Lawrence Klatzkin - Jefferies & Co.

So no more spending on Lady Luck conversions?

Virginia McDowell

We are going to finish the ones that we are working on right now, which is Marquette and Caruthersville but we are not going to start any new conversions until such time as we have better visibility to the economy.

Lawrence Klatzkin - Jefferies & Co.

So your capex next year should be $40.0 million to $45.0 million.

Operator

Your next question comes from Dana [Spaggs] – Callidus Capital.

Dana [Spaggs] – Callidus Capital

I just wanted to revisit something that you had talked about earlier. I am a bit new to your company and I don’t understand the concept due to the lack of historical basis that I have of your company. You had mentioned something about the insurance proceeds and being able to count what I am assuming is a gain for purposes of your EBITDA calculations all in Q3 and that would carry over for the next four quarters, whenever you look at it on a trailing 12 month. I just wanted to make sure I understood that was what you were saying.

James B. Perry

That is what we were saying.

Dana [Spaggs] – Callidus Capital

I thought most of these credit agreements, and I’m not sure if it pertains to yours, but most of them have some kind of language that has an item that carves out what would be considered an extraordinary gain.

Dale R. Black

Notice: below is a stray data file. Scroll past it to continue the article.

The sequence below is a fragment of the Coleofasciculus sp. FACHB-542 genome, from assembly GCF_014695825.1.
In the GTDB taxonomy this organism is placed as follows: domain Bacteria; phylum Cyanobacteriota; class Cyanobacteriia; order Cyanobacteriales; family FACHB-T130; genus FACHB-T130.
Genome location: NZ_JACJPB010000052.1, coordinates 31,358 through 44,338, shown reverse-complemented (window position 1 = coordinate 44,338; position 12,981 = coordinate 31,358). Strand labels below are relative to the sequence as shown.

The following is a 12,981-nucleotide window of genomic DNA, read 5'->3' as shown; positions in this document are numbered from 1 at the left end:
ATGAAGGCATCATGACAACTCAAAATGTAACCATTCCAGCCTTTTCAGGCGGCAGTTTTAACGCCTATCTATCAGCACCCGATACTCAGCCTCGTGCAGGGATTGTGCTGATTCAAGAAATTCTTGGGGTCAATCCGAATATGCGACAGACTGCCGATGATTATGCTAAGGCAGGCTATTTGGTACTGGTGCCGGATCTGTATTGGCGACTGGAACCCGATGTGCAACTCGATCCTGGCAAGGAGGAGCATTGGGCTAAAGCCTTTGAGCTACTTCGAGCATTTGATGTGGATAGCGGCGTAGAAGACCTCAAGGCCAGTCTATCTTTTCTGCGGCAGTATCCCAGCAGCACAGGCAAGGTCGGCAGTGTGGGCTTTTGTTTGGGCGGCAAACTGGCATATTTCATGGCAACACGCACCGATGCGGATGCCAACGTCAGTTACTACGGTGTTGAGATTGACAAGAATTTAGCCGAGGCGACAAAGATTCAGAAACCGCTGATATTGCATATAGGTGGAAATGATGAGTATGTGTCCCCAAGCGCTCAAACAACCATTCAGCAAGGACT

This isn’t an extraordinary gain.

Dana [Spaggs] – Callidus Capital

Can you help me understand that?

James B. Perry

Why don’t you give me a call after the call and I will walk you through it.

Operator

Your next question is a follow-up from Justin Sebastiano - Morgan Joseph.

Justin Sebastiano - Morgan Joseph

The stock-based comp for fiscal year 2009, what should we be looking at for the next two quarters?

Dale R. Black

We haven’t given any guidance on that specifically.

Justin Sebastiano - Morgan Joseph

You did 2.7 first quarter, 3.8 the second quarter. Should it look more like the first quarter or are you going to stay up in this 3.8 area to try to give the cash out to your employees as opposed?

Dale R. Black

That was a one-time thing. And it wasn’t the cash. What happened was the Board made the decision to do a tender offer and give people restricted shares for options. It was a swap. Certain people that got paid out, if they weren’t going to get enough new restricted shares that vest over the next three years, they were given a cash amount instead, at a discounted value.

And then what happened is when that happens, whatever remaining expense related to those options that would have been amortized had to be expensed in the current quarter.

So that was kind of a one-time event. And you do amortize the new restricted share awards over the next three years.

Justin Sebastiano - Morgan Joseph

So looking at the corporate expense, if we had taken a normal stock-based comp number in that, it was still a little bit higher than I had anticipated. I thought you would have some more headcount reduction or just being able to contain costs maybe a little bit more. For the rest of the year, you’re still pretty confident with that $40.0 million number combined with corporate [inaudible] stock base, because if you.

Dale R. Black

The $40.0 million we have always talked about is a cash number.

Justin Sebastiano - Morgan Joseph

So that excludes the stock-based comp?

Dale R. Black

Right.

Operator

There are no further questions in the queue.

Virginia McDowell

Thank you very much and we will see you all next quarter.

Operator

This concludes today’s conference call.